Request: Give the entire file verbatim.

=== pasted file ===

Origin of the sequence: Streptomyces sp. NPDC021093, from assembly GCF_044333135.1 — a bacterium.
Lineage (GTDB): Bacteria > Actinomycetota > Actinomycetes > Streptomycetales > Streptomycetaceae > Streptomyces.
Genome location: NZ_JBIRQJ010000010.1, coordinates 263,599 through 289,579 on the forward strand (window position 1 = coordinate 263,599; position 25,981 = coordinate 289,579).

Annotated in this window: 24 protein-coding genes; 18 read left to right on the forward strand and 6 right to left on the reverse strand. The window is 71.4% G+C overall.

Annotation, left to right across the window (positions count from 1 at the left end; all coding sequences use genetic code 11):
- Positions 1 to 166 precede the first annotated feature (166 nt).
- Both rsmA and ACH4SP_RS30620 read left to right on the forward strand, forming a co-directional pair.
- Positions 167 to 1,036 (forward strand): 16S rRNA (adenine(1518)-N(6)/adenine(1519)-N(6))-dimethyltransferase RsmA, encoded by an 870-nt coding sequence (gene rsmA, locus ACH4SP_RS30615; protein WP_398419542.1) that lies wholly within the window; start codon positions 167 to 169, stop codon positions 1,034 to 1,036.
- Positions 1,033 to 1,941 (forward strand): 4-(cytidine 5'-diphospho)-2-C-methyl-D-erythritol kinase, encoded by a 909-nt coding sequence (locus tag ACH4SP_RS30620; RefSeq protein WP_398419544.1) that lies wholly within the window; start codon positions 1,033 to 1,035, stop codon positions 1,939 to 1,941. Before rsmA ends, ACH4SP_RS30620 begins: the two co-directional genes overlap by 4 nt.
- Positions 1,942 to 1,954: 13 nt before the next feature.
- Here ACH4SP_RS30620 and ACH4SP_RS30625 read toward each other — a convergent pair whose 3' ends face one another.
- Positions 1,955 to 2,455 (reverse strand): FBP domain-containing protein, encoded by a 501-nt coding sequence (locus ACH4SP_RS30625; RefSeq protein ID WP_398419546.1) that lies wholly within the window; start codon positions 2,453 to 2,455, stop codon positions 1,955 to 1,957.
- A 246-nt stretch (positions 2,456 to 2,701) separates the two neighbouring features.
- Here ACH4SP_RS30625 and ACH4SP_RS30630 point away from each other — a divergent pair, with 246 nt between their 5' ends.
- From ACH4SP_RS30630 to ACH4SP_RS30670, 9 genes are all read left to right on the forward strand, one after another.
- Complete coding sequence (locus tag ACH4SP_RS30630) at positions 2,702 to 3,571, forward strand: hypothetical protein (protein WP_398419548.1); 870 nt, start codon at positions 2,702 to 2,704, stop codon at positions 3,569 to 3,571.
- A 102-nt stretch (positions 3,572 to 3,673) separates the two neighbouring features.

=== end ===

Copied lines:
Origin of the sequence: Streptomyces sp. NPDC021093, from assembly GCF_044333135.1 — a bacterium.
Lineage (GTDB): Bacteria > Actinomycetota > Actinomycetes > Streptomycetales > Streptomycetaceae > Streptomyces.
Genome location: NZ_JBIRQJ010000010.1, coordinates 263,599 through 289,579 on the forward strand (window position 1 = coordinate 263,599; position 25,981 = coordinate 289,579).

Annotated in this window: 24 protein-coding genes; 18 read left to right on the forward strand and 6 right to left on the reverse strand. The window is 71.4% G+C overall.

Annotation, left to right across the window (positions count from 1 at the left end; all coding sequences use genetic code 11):
- Positions 1 to 166 precede the first annotated feature (166 nt).
- Both rsmA and ACH4SP_RS30620 read left to right on the forward strand, forming a co-directional pair.
- Positions 167 to 1,036 (forward strand): 16S rRNA (adenine(1518)-N(6)/adenine(1519)-N(6))-dimethyltransferase RsmA, encoded by an 870-nt coding sequence (gene rsmA, locus ACH4SP_RS30615; protein WP_398419542.1) that lies wholly within the window; start codon positions 167 to 169, stop codon positions 1,034 to 1,036.
- Positions 1,033 to 1,941 (forward strand): 4-(cytidine 5'-diphospho)-2-C-methyl-D-erythritol kinase, encoded by a 909-nt coding sequence (locus tag ACH4SP_RS30620; RefSeq protein WP_398419544.1) that lies wholly within the window; start codon positions 1,033 to 1,035, stop codon positions 1,939 to 1,941. Before rsmA ends, ACH4SP_RS30620 begins: the two co-directional genes overlap by 4 nt.
- Positions 1,942 to 1,954: 13 nt before the next feature.
- Here ACH4SP_RS30620 and ACH4SP_RS30625 read toward each other — a convergent pair whose 3' ends face one another.
- Positions 1,955 to 2,455 (reverse strand): FBP domain-containing protein, encoded by a 501-nt coding sequence (locus ACH4SP_RS30625; RefSeq protein ID WP_398419546.1) that lies wholly within the window; start codon positions 2,453 to 2,455, stop codon positions 1,955 to 1,957.
- A 246-nt stretch (positions 2,456 to 2,701) separates the two neighbouring features.
- Here ACH4SP_RS30625 and ACH4SP_RS30630 point away from each other — a divergent pair, with 246 nt between their 5' ends.
- From ACH4SP_RS30630 to ACH4SP_RS30670, 9 genes are all read left to right on the forward strand, one after another.
- Complete coding sequence (locus tag ACH4SP_RS30630) at positions 2,702 to 3,571, forward strand: hypothetical protein (protein WP_398419548.1); 870 nt, start codon at positions 2,702 to 2,704, stop codon at positions 3,569 to 3,571.
- A 102-nt stretch (positions 3,572 to 3,673) separates the two neighbouring features.